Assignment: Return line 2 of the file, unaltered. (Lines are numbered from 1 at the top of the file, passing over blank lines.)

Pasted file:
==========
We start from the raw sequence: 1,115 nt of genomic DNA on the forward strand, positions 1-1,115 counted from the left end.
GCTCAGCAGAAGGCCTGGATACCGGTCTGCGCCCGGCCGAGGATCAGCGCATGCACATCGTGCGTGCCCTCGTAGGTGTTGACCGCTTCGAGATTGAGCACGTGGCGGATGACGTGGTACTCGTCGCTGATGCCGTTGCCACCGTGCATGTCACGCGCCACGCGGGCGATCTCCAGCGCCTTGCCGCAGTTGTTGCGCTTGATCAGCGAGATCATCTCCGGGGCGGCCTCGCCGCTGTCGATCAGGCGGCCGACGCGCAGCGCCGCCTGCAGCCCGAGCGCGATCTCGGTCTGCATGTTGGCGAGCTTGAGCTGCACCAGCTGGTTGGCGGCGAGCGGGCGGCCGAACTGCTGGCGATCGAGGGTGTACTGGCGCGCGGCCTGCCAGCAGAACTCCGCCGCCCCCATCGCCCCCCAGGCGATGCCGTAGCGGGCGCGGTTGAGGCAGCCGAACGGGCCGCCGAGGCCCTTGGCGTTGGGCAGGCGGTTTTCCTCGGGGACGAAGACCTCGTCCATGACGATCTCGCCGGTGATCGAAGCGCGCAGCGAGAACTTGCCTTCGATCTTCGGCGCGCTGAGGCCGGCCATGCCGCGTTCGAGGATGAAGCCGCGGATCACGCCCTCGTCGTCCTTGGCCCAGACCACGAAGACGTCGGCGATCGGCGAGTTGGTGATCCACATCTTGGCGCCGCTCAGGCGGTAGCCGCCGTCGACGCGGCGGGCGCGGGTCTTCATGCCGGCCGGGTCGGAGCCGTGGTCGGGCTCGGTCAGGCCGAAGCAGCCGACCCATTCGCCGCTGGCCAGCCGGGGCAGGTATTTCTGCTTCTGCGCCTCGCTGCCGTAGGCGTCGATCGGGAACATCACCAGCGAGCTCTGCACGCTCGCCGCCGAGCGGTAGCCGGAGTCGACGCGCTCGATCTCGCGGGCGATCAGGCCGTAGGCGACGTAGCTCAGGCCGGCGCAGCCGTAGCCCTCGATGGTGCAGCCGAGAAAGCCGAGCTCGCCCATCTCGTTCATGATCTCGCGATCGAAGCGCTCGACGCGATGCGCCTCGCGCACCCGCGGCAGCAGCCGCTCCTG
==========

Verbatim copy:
GCTCAGCAGAAGGCCTGGATACCGGTCTGCGCCCGGCCGAGGATCAGCGCATGCACATCGTGCGTGCCCTCGTAGGTGTTGACCGCTTCGAGATTGAGCACGTGGCGGATGACGTGGTACTCGTCGCTGATGCCGTTGCCACCGTGCATGTCACGCGCCACGCGGGCGATCTCCAGCGCCTTGCCGCAGTTGTTGCGCTTGATCAGCGAGATCATCTCCGGGGCGGCCTCGCCGCTGTCGATCAGGCGGCCGACGCGCAGCGCCGCCTGCAGCCCGAGCGCGATCTCGGTCTGCATGTTGGCGAGCTTGAGCTGCACCAGCTGGTTGGCGGCGAGCGGGCGGCCGAACTGCTGGCGATCGAGGGTGTACTGGCGCGCGGCCTGCCAGCAGAACTCCGCCGCCCCCATCGCCCCCCAGGCGATGCCGTAGCGGGCGCGGTTGAGGCAGCCGAACGGGCCGCCGAGGCCCTTGGCGTTGGGCAGGCGGTTTTCCTCGGGGACGAAGACCTCGTCCATGACGATCTCGCCGGTGATCGAAGCGCGCAGCGAGAACTTGCCTTCGATCTTCGGCGCGCTGAGGCCGGCCATGCCGCGTTCGAGGATGAAGCCGCGGATCACGCCCTCGTCGTCCTTGGCCCAGACCACGAAGACGTCGGCGATCGGCGAGTTGGTGATCCACATCTTGGCGCCGCTCAGGCGGTAGCCGCCGTCGACGCGGCGGGCGCGGGTCTTCATGCCGGCCGGGTCGGAGCCGTGGTCGGGCTCGGTCAGGCCGAAGCAGCCGACCCATTCGCCGCTGGCCAGCCGGGGCAGGTATTTCTGCTTCTGCGCCTCGCTGCCGTAGGCGTCGATCGGGAACATCACCAGCGAGCTCTGCACGCTCGCCGCCGAGCGGTAGCCGGAGTCGACGCGCTCGATCTCGCGGGCGATCAGGCCGTAGGCGACGTAGCTCAGGCCGGCGCAGCCGTAGCCCTCGATGGTGCAGCCGAGAAAGCCGAGCTCGCCCATCTCGTTCATGATCTCGCGATCGAAGCGCTCGACGCGATGCGCCTCGCGCACCCGCGGCAGCAGCCGCTCCTG